Tuesday, February 17, 2009

Winter driving

What was I saying about a boring mail run to Edmonton? The mail may or may not have been boring, UPS just pack the trailer full of boxes and seal it up for us, but the weather made for plenty of fun. I popped the radio on 'scan' as we began the trek north from Toronto to North Bay, to see if I could catch any weather forecasts, the internet search I had remembered to do before leaving was tracking a belt of freezing rain heading west across the Prairies fairly fast. It was entirely possible that it would pass by Western Ontario before we go far enough north to meet it, but no. Every radio station broadcast watches, warnings, school and business closures, bus cancellations and the like. Canadians are pretty hardy about driving through most winter stuff, but everything shuts down for freezing rain. Well, apart from trucking, obviously. Freezing rain is odd stuff, not ice or snow or hail or anything normal. It happens when the weather system high up is warm enough to produce real, wet rain and the ground surface is cold enough to freeze said wetness on impact. Everything gets covered in a layer of the slipperiest ice imaginable, trees, roadsigns, roads, trucks.

I set the demister to very hot, opened a window so I didn't suffocate, made sure the mirror heater was on and proceeded gingerly. Fortunately the roads had been well gritted and stayed relatively ice-free, but regular stops to chisel away the half-centimetre or so thick layer of ice which kept growing on all the lights slowed us up a bit. By the time Neil awoke to take over the next driving shift the entire truck was covered in a layer of ice, which spent the rest of the day falling off in fascinating shapes as the weather warmed up. At least the ice provided evidence that the freezing rain had happened, he is convinced I invent all manner of early-morning weather events to cover up for slowing down a bit when I get tired. But, honestly guv, it is always foggy around Winnipeg at five in the morning.

Wildlife livened up the journey next. I have met my first moose. Just as dawn was breaking, there he stood, stock still, on the grass verge. He appeared to be a cut-out silhouette, of the sort that warn one of moose ahead. I looked at this warning sign with interest, as mostly them are up on poles rather than planted on the ground and I am sort of fascinated by the way such notices vary from province to province (a promising area to ramble in another day). As I watched, it turned to look at me in a lazy sort of way, then kicked up its heels and skittered away into the trees, really quite nimbly for something the size of a moose. Now I've seen how still they stand I understand a little better how easy it would be to hit one if it happened to be in the road, night vision is about movement.

Somewhere between the end of Manitoba and the beginning of Saskatchewan it began to snow properly. We started to receive satellite messages of roads closed and truckstops too iced up to drive into. And it was my turn to sleep. I am getting better at dozing off in a moving truck and have quite taken to the cave-like qualities of the hidey-hole that is our bunk-with-safety-net, so I was drifting off nicely when a very apologetic voice called out my name. We were stuck on the ice in a truck stop and the shovel was under the bunk I was sleeping in. Up I got. We tried using the shovel to break up the ice, we used clever stuff like inter-axle differential locks to get more traction, but the truck was going nowhere. I recalled planning to pop a container of cat litter under the bunk for shovelling under the wheels at a time like this. I also recalled not getting around to bothering. The last thing either of us wanted to do was call for a tow, too embarrassing, so I toddled into the truck stop to do my pathetic-waif-in-the-night-who-shouldn't-be-driving-trucks routine and see if they had any grit or sand about. A charming chap took pity and headed out onto the ice with a wheelbarrow full of sand and a shovel. I went back to bed.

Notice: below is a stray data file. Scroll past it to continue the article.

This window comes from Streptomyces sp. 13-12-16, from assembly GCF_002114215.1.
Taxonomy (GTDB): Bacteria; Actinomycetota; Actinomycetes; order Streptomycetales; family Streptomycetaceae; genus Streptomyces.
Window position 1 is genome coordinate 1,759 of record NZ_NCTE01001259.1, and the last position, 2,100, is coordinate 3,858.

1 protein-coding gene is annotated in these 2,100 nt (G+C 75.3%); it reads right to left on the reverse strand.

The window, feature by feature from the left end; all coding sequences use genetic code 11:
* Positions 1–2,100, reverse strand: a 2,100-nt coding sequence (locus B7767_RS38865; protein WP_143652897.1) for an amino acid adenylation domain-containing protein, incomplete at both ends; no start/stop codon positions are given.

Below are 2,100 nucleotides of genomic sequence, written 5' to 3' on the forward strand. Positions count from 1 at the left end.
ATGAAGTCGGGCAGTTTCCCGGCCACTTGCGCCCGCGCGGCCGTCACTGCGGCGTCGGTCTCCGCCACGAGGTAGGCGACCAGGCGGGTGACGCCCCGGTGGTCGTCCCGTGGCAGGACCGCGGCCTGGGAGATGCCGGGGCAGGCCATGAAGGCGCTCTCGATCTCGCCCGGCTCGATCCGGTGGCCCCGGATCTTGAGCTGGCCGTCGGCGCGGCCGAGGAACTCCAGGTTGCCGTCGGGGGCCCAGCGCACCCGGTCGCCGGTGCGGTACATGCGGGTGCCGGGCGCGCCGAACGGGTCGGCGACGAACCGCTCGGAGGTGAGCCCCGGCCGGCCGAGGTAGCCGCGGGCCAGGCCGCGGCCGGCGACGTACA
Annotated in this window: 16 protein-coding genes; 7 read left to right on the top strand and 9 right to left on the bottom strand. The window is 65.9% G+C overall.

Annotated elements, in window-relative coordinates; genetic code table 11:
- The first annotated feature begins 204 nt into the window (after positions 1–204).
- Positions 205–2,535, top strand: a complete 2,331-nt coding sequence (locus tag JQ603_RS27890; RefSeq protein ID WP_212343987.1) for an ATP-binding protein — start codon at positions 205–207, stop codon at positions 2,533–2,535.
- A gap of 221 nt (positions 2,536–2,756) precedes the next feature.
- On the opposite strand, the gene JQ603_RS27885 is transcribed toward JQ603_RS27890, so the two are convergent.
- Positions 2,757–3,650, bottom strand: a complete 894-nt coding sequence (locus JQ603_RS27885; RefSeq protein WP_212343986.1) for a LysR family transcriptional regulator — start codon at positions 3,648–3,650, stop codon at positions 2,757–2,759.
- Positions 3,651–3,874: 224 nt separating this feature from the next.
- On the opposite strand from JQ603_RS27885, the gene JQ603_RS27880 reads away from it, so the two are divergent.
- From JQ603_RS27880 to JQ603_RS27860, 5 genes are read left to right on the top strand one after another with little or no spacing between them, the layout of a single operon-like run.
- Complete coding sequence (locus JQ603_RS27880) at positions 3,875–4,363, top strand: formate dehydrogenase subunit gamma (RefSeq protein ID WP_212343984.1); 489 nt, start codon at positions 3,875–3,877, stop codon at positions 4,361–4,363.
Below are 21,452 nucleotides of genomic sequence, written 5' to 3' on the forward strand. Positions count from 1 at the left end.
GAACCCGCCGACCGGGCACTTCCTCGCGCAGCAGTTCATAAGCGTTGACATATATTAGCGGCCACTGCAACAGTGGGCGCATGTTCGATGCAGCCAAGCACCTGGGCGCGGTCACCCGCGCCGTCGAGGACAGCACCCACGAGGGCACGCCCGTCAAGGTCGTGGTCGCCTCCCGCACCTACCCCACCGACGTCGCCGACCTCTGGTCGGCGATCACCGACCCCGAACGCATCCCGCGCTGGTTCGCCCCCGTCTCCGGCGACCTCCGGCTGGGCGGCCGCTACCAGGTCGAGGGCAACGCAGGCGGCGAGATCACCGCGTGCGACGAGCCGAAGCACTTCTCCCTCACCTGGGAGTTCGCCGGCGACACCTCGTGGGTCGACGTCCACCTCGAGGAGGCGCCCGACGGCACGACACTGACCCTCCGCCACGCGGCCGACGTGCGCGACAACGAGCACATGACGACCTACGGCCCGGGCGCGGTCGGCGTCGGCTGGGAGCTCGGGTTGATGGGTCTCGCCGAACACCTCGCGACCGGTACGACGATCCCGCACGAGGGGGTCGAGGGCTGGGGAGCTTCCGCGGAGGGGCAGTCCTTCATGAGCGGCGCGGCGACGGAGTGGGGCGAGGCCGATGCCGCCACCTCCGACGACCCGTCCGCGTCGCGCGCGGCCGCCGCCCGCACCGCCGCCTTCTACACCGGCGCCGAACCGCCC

Somewhat later the same night I dreamt the very apologetic voice calling my name again. It went on a bit, and gradually became a real, very apologetic voice calling my name. We were stuck in deep ruts of snow at another truck stop. This one didn't have wheelbarrows of sand. A helpful driver ambled over to assist us with the vital task of standing about looking helpless and discussing how embarrassing it would be to have to call for a tow. "Have you tried chains?" he asked. No we hadn't. What a brilliant idea, we had chains for the drive wheels in case of snowy mountains, we could lay them out in front of the wheels and see if that gave us some traction. But helpful driver had a better idea than that; we would put them on the wheels and half-attach them and this would be better. Neil looked a bit doubtful and I felt a lot doubtful. I had, somewhere in the back of my sleep-befuddled brain, a bit of an issue with doing this but couldn't for the life of me remember what it was. But, it would be impolite to look a gift idea in the mouth, so we sort of helped out handing things to our hero until he declared the wheels chained-ish-enough to have a go at moving the truck.

Neil got in to attempt to get us moving, therefore I got a grandstand view of the moment that the wheels began to spin, and the chains wrapped themselves neatly around the axles between each set of dual wheels. And it was then that I remembered my issue; that bit of the chaining-up lecture. If you don't fit them exactly square on and tighten them the same each side, they have a tendency to fly off and tie themselves around your axle. Hero driver melted into the night.We called for a tow.

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